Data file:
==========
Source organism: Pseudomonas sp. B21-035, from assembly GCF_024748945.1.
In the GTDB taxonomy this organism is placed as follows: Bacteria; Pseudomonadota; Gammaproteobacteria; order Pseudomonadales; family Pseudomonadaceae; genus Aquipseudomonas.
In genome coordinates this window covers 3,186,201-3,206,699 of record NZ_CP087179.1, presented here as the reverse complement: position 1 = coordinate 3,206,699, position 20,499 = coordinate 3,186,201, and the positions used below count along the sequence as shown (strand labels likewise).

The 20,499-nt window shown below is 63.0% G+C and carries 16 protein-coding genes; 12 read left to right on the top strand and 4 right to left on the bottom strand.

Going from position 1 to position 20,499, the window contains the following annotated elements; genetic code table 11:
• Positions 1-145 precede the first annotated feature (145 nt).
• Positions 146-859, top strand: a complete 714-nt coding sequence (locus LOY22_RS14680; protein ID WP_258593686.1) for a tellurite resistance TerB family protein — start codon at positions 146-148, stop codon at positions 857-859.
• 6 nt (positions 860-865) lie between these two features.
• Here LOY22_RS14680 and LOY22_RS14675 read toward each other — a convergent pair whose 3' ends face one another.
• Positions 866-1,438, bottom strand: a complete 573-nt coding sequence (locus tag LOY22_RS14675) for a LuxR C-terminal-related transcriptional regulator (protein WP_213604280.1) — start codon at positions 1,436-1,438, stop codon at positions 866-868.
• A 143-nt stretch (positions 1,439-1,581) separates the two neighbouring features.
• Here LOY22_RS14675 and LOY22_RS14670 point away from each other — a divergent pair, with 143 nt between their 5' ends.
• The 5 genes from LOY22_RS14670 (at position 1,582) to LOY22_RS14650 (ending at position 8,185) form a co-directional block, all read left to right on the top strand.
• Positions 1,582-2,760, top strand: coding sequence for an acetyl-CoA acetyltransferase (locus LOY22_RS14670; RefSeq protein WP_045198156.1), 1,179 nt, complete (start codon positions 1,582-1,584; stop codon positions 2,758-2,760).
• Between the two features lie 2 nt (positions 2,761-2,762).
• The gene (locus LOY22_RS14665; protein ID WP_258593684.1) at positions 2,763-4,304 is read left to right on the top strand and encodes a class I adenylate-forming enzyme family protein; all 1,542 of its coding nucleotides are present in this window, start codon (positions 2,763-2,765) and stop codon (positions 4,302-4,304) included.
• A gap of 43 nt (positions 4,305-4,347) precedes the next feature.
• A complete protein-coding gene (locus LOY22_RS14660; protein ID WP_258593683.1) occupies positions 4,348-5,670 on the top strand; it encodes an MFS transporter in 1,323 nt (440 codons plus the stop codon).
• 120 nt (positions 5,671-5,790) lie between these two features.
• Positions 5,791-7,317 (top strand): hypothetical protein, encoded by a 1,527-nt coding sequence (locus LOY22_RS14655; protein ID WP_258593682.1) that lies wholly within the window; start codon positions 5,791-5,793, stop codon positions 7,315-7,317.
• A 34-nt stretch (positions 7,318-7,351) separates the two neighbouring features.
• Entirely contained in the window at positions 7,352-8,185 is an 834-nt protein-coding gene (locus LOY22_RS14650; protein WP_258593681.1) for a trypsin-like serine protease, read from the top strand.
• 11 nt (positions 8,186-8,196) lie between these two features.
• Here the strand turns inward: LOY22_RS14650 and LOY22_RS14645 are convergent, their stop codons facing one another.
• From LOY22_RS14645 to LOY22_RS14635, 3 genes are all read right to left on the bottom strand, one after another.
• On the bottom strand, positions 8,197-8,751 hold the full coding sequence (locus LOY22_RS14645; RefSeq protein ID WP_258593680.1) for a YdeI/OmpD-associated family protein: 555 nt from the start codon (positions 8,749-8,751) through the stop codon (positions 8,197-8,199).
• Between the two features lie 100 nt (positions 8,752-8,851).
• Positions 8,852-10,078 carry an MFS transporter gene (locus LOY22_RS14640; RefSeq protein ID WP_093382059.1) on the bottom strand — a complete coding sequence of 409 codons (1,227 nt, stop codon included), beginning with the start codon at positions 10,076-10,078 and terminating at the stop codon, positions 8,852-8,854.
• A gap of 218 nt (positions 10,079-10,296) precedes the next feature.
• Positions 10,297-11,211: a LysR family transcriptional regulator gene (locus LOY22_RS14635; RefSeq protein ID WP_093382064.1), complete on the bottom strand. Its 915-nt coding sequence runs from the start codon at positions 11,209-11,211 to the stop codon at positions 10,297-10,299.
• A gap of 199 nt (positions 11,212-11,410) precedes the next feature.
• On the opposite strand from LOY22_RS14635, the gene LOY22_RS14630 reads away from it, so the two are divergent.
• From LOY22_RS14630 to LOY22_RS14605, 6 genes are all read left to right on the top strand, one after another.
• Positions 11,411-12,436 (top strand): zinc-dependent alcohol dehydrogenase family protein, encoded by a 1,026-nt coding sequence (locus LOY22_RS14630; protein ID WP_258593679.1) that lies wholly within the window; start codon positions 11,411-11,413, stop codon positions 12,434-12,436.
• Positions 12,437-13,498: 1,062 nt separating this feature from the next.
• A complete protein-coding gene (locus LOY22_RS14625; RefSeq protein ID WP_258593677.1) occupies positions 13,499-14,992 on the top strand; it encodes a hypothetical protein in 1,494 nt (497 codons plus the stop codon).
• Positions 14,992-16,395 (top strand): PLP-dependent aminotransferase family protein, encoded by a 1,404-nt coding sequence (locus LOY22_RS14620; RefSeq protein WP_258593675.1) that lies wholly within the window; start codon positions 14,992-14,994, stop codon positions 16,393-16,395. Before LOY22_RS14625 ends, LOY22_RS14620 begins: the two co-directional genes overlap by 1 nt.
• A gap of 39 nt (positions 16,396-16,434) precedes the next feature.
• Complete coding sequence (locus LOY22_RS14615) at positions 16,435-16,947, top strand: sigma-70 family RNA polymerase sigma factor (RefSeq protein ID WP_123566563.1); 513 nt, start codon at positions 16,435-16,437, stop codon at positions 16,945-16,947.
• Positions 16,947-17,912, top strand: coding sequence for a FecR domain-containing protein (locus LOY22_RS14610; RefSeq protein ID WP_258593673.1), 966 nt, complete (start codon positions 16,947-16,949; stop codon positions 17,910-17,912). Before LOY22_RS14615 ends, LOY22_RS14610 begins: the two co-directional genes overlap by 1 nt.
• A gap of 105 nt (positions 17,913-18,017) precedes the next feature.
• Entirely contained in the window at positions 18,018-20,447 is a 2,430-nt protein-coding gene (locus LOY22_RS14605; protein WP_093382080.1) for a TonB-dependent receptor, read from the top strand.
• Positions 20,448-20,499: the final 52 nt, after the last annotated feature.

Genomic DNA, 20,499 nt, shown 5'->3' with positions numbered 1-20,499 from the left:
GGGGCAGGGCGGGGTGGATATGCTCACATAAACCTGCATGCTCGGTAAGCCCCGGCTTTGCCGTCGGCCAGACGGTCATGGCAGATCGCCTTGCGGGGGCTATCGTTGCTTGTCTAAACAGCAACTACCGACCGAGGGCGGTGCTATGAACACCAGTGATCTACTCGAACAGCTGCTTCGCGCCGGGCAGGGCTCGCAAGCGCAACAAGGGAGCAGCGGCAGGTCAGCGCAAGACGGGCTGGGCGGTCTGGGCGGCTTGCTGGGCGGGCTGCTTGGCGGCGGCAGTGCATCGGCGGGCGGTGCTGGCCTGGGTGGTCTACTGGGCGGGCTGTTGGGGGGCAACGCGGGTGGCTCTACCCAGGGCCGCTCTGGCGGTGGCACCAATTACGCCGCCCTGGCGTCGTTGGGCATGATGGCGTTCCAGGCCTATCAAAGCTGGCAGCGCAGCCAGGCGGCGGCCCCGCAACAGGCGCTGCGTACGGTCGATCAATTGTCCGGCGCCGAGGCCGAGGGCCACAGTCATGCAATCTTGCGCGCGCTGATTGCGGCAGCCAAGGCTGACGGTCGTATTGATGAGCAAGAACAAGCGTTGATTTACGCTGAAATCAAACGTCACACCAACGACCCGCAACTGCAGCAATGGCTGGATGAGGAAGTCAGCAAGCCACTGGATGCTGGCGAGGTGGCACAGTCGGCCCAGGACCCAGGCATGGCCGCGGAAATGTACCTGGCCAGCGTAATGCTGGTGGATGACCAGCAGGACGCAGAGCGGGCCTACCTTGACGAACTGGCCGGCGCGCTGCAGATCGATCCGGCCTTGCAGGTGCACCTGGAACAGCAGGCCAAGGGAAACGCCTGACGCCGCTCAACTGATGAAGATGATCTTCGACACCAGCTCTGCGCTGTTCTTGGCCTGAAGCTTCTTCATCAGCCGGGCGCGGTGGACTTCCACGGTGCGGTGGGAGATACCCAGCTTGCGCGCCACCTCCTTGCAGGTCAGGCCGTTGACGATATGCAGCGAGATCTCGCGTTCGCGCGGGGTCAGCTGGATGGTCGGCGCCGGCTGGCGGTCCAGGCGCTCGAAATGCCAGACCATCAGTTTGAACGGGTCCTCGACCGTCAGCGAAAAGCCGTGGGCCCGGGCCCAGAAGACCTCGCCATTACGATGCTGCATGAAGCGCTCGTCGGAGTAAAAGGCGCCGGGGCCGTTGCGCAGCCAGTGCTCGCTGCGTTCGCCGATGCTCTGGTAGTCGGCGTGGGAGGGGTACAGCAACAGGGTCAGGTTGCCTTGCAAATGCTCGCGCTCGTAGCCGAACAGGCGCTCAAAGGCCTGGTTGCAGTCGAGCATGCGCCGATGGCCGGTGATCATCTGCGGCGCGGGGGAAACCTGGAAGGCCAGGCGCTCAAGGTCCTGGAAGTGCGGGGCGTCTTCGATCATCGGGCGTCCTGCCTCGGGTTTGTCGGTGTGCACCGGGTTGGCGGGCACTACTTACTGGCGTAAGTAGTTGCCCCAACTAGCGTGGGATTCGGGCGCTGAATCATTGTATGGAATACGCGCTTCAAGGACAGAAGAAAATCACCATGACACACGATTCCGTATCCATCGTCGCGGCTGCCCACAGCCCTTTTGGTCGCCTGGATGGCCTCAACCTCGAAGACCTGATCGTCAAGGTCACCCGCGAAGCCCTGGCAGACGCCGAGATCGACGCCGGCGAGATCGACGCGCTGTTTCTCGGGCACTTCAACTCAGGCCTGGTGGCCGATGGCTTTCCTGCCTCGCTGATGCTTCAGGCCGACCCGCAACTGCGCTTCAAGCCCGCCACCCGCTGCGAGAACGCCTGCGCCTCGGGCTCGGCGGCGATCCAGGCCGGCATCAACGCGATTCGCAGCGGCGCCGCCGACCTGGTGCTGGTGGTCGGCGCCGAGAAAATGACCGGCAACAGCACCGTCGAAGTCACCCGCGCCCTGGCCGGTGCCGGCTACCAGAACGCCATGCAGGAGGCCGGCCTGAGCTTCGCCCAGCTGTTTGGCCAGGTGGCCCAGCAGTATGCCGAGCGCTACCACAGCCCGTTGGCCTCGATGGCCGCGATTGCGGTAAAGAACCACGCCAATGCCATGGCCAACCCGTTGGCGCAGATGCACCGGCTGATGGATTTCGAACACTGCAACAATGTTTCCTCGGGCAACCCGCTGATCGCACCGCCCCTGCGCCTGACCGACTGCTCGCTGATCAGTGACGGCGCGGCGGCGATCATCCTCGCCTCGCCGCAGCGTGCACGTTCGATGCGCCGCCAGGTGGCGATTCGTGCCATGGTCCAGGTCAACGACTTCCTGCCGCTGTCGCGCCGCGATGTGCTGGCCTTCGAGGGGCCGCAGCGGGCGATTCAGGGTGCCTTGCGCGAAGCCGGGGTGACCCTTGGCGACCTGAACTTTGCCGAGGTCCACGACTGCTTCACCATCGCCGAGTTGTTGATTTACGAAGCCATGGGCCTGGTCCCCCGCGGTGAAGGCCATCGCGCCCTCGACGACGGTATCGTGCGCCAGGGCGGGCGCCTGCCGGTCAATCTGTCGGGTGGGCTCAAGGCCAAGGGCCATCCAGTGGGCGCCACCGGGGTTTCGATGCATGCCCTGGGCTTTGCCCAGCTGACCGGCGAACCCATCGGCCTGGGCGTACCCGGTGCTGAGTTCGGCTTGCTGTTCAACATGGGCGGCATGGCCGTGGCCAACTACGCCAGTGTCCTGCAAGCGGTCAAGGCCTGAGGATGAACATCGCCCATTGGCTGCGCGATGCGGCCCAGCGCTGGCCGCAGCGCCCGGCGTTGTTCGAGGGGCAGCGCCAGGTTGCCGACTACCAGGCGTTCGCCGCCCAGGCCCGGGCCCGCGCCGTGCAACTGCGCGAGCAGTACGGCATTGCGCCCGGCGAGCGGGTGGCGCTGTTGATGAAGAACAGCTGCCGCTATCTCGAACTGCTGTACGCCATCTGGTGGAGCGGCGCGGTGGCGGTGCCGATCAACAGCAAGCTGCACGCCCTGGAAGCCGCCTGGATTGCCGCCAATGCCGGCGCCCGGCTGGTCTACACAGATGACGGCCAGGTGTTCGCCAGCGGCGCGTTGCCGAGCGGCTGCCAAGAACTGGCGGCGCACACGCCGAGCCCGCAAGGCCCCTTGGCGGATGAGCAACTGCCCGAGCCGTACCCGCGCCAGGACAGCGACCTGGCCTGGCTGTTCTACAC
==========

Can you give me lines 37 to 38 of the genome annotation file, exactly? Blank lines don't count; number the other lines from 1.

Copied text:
• Positions 14,992-16,395 (top strand): PLP-dependent aminotransferase family protein, encoded by a 1,404-nt coding sequence (locus LOY22_RS14620; RefSeq protein WP_258593675.1) that lies wholly within the window; start codon positions 14,992-14,994, stop codon positions 16,393-16,395. Before LOY22_RS14625 ends, LOY22_RS14620 begins: the two co-directional genes overlap by 1 nt.
• A gap of 39 nt (positions 16,396-16,434) precedes the next feature.